Migraine Headaches and Breakthrough New Technology That Could Eliminate Them Without The Use of Drugs or Supplements

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Could certain light waves entering your eyes trigger headaches? A growing group of esteemed scientists seem to think so.

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Chicago, IL (PRWEB) July 6, 2006 -- Trigger Optics, a Colorado company led by Radio Frequency engineer Rick Cosby, has developed a pair of highly advanced lenses designed to alter a certain group of light waves believed to be triggers for many types of headaches, including migraine headaches.

The concept is not new, but the highly specialized design created by Cosby for Trigger Optics is a first in the marketplace. It is essentially a pair of sunglasses designed specifically for headache sufferers. According to Cosby, "Headaches may be prevented by wearing these Trigger Optics lenses."

Cosby is an Wave Frequency Engineer by trade. His engineering degree from the Dale School of Engineering in England, focused on wave theory and radio frequency engineering. His career has included still-classified work as a design scientist with the US Department of Defense, and as a Science Contractor for the Department of Energy.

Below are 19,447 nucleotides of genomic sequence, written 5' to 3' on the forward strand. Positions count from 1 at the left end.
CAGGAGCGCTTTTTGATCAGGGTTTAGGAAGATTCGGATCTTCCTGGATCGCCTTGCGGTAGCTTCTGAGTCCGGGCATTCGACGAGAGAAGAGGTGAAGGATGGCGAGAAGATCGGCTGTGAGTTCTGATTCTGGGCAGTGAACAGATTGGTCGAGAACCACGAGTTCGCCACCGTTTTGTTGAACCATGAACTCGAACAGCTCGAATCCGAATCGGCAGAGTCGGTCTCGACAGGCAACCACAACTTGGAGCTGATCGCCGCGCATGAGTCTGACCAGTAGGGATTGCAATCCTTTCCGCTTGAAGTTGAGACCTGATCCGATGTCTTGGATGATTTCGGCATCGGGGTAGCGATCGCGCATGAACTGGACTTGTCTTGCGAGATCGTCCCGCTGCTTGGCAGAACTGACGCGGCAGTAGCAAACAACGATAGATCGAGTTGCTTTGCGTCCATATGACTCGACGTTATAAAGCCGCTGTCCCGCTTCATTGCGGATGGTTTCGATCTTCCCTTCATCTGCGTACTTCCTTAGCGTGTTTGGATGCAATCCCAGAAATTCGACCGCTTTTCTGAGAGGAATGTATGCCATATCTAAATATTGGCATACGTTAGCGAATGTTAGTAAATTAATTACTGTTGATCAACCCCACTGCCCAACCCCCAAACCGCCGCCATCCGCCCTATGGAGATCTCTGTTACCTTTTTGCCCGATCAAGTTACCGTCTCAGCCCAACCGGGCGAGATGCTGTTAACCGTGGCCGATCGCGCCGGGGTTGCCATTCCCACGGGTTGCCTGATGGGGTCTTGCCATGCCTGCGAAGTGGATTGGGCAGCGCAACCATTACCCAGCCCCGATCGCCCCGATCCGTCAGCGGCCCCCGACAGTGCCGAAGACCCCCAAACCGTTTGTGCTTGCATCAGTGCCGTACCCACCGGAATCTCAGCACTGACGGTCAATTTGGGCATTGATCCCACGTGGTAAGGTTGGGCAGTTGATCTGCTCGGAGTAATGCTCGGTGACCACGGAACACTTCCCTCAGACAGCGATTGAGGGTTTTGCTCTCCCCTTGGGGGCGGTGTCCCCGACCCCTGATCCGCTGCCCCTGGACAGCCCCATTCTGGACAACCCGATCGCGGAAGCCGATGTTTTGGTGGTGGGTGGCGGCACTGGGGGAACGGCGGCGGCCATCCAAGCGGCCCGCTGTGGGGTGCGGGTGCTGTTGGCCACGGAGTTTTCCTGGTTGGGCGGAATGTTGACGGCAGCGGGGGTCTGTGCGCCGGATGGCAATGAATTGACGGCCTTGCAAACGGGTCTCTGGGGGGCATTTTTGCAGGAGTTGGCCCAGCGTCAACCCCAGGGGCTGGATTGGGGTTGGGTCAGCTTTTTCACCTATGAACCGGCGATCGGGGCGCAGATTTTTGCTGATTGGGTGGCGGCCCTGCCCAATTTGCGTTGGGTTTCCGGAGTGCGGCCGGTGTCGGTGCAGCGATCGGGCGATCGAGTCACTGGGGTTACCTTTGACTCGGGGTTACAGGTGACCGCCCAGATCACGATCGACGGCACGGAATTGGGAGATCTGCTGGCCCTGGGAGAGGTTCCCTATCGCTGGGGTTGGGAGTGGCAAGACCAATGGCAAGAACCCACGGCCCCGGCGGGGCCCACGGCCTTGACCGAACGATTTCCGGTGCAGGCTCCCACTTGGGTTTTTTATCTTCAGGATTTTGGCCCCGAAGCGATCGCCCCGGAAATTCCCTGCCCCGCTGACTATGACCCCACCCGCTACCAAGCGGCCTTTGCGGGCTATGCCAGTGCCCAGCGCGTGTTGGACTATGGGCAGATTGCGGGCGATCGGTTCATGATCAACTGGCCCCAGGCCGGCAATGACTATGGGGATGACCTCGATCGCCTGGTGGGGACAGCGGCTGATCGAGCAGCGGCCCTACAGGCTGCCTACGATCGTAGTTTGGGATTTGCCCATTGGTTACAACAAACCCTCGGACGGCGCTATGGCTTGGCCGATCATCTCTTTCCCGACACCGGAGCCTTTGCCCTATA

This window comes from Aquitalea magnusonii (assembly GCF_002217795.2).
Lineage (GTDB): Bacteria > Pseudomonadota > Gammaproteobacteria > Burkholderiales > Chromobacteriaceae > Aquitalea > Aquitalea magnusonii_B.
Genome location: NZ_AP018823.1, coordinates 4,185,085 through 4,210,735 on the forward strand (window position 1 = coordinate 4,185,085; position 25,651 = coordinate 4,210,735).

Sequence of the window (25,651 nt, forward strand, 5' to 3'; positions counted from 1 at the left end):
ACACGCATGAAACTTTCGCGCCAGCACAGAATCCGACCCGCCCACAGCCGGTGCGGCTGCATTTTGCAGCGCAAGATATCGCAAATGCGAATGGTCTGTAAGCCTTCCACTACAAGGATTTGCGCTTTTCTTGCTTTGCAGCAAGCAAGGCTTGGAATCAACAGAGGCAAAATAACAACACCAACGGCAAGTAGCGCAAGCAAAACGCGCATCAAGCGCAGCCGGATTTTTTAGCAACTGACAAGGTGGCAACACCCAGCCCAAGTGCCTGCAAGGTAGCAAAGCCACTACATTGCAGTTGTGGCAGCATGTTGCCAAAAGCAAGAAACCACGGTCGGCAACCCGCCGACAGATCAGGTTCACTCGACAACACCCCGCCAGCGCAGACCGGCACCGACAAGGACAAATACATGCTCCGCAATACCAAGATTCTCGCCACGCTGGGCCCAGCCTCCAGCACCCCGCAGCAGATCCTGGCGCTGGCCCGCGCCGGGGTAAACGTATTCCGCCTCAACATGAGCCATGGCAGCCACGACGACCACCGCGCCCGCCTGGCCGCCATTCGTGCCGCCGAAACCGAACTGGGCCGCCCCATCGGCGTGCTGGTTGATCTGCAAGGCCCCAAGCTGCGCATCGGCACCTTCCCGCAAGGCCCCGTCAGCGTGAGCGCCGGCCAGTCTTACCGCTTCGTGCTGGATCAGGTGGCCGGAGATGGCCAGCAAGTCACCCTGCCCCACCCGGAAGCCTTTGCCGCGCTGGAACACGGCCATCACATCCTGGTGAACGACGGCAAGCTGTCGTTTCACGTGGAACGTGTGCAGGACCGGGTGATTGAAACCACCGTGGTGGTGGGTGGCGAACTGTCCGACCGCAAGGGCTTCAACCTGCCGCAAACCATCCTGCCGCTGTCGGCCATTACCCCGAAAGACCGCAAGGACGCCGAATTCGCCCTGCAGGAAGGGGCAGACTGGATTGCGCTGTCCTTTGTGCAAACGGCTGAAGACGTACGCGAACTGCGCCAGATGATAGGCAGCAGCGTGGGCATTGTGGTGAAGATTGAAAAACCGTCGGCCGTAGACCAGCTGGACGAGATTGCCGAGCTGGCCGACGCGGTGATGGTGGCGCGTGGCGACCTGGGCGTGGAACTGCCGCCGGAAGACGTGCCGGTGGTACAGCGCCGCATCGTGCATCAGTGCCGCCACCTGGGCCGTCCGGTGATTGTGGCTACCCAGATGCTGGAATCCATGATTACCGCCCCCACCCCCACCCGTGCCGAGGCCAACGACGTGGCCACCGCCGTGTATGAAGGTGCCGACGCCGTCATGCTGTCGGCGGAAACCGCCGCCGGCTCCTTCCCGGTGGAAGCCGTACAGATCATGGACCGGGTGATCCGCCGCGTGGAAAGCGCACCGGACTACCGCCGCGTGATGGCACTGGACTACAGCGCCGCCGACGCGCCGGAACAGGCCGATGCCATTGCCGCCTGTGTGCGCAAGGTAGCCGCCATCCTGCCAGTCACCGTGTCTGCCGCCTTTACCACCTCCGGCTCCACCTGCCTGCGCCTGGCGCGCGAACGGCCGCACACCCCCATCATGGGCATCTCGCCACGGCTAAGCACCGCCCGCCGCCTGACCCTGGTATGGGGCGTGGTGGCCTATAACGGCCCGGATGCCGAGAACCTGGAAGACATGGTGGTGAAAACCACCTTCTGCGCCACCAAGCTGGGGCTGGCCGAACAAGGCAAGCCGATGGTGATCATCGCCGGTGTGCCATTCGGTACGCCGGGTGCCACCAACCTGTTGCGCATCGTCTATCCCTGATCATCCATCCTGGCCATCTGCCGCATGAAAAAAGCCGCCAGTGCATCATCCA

He is a professor of Electro Physics, and has completed numerous independent consulting contracts for radio frequency engineering, including the construction of several radio and television broadcast stations. Rick Cosby has a deep practical and theoretical understanding of light waves. His highly specialized education and experience make him uniquely qualified to put forth the theory that special lenses might help prevent headaches - and then to actually design and build the lenses for Trigger Optics.

Trigger Optics is a new company based out of Colorado. They are the only company in the world that create sunglasses directly for headache sufferers. Trigger Optics headache sunglasses have passed FDA inspection with impact resistance lenses that meet ANZIZ80.3UV protecbon standards, reduces infrared rays, absorbs 100% of harmful UVA & UVB rays and filters color while maintaining high levels visible contrast.

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Steven Godlewski
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